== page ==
Opel/Vauxhall will build its latest model, an all-new car smaller than the sub-compact Corsa, at its Eisenach plant in the East German state of Thuringia, General Motors Company has confirmed.
Earlier this year the German government – facing a taxpayer revolt and big deficits – refused to provide €1.1 billion in subsidies GM wanted for Opel, saying the company had enough cash to keep Opel running by itself. The cash, of course, came from U.S. taxpayers, who along with the United Auto Workers Union now own the biggest stakes in the company, which employs about 24,000 people in a reunited Germany. The GM bankruptcy bailout by taxpayers remains politically unpopular in the U.S.
The €90 million investment announced by GM appears minimal since an existing production line will be used. Nonetheless, because it will be U.S. taxpayer financed, it could cause controversy during the upcoming U.S. Congressional elections.
“This is a further milestone in the growth strategy for our business,” said Opel/Vauxhall CEO Nick Reilly, who is attempting to reverse precipitous drops in both sales and market share at the ailing maker.
GM said in a statement that the “stylish and fuel-efficient car is targeted at the segment below the Corsa.” Opel along with Ford Motor Company missed the premium B-car segment, which BMW’s Mini now dominates.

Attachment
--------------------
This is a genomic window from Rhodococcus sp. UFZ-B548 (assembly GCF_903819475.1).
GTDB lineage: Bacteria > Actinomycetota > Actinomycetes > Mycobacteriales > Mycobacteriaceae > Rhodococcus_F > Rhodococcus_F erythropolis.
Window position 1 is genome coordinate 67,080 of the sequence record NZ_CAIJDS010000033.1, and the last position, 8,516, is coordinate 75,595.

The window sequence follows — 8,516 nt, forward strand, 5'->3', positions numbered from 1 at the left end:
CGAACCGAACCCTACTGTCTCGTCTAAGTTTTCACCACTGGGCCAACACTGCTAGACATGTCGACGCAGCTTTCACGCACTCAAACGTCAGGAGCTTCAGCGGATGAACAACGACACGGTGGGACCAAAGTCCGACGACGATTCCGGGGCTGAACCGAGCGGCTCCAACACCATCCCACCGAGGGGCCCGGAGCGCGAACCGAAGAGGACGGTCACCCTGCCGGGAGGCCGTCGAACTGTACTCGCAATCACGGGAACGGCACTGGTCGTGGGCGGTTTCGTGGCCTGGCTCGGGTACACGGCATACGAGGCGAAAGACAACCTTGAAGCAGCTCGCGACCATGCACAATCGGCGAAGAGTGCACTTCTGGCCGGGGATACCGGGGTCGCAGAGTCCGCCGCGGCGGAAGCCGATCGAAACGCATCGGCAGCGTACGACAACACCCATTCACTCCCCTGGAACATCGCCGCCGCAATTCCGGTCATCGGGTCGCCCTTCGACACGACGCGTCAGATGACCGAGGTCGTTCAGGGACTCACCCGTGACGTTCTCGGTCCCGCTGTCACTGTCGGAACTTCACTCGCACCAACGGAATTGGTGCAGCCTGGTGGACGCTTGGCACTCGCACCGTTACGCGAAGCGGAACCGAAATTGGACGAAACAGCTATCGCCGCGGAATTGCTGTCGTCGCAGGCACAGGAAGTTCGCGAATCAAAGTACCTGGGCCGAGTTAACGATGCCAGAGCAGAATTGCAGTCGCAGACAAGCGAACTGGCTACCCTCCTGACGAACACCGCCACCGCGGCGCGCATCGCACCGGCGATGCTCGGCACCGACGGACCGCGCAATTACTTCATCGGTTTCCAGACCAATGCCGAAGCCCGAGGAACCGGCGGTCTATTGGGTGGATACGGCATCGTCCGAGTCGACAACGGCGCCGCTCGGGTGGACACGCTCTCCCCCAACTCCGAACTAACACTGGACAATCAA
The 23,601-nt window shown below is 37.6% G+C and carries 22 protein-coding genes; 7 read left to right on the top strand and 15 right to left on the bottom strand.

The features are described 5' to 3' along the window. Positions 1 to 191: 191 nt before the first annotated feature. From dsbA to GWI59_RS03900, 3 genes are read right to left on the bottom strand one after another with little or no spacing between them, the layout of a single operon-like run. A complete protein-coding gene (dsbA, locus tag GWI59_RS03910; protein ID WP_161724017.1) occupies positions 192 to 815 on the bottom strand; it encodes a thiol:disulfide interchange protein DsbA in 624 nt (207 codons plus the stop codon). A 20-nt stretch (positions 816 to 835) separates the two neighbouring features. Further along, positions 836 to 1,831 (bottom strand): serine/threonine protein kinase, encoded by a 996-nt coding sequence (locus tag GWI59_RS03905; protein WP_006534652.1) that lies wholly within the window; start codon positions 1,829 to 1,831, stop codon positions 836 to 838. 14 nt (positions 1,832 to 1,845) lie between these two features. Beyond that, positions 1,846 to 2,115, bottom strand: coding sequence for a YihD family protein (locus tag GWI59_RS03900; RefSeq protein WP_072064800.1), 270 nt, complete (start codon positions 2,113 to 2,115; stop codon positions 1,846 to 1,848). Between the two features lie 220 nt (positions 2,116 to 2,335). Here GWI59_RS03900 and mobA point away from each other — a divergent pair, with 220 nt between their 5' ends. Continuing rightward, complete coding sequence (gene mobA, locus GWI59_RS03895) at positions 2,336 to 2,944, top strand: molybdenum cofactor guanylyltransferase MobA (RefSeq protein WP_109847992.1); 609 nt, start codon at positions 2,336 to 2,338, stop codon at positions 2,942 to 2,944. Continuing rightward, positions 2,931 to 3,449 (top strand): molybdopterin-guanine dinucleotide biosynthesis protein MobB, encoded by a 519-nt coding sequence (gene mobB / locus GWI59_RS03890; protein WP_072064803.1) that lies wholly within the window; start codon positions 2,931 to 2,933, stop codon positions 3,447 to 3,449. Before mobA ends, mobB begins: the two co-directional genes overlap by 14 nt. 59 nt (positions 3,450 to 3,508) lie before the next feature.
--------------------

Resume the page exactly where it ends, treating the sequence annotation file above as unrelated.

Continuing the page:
Opel said at some point the new car might also spawn a battery-electric version for European cities, which would make it eligible for special road access and further taxpayer subsidies. Currently, the Opel Ampera version of the Chevrolet Volt electric vehicle is due to be built in Michigan next year and exported to Europe.
Opel is also working on a small sport utility vehicle to fill another large hole in its lineup.
Opel/Vauxhall came to post cold war Eisenach in 1990, forming a joint venture with Automobilwerke Eisenach (AWE). The newly-built plant was subsequently opened in September 1992. To date, Opel/Vauxhall has invested €1.5 billion in the site. Opel Eisenach has 1600 employees, who are currently building the three-door version of the Corsa.
The decision to build the small car in Eisenach also helps Opel/Vauxhall’s manufacturing plant in Zaragoza, Spain, according to GM. As the new car enters production in Eisenach, Zaragoza will receive additional Corsa production volume. As a result, both plants will be able to produce volumes exceeding current levels.
This announcement is the third from Opel/Vauxhall in September. The U.S. taxpayer-owned company will enlarge its Kaiserslautern plant as a component manufacturing center and expand production of 2–liter diesel engine in Szentgotthard, Hungary.
“We are moving forward swiftly with our growth plan,” claimed Reilly. “Whether we’re talking about customer-focused initiatives such as our unprecedented Lifetime Warranty program, the signing of Lena Meyer-Landrut as an Opel brand ambassador, or a series of investment announcements, it is obvious that Opel has gained a substantial momentum on its way to a successful future.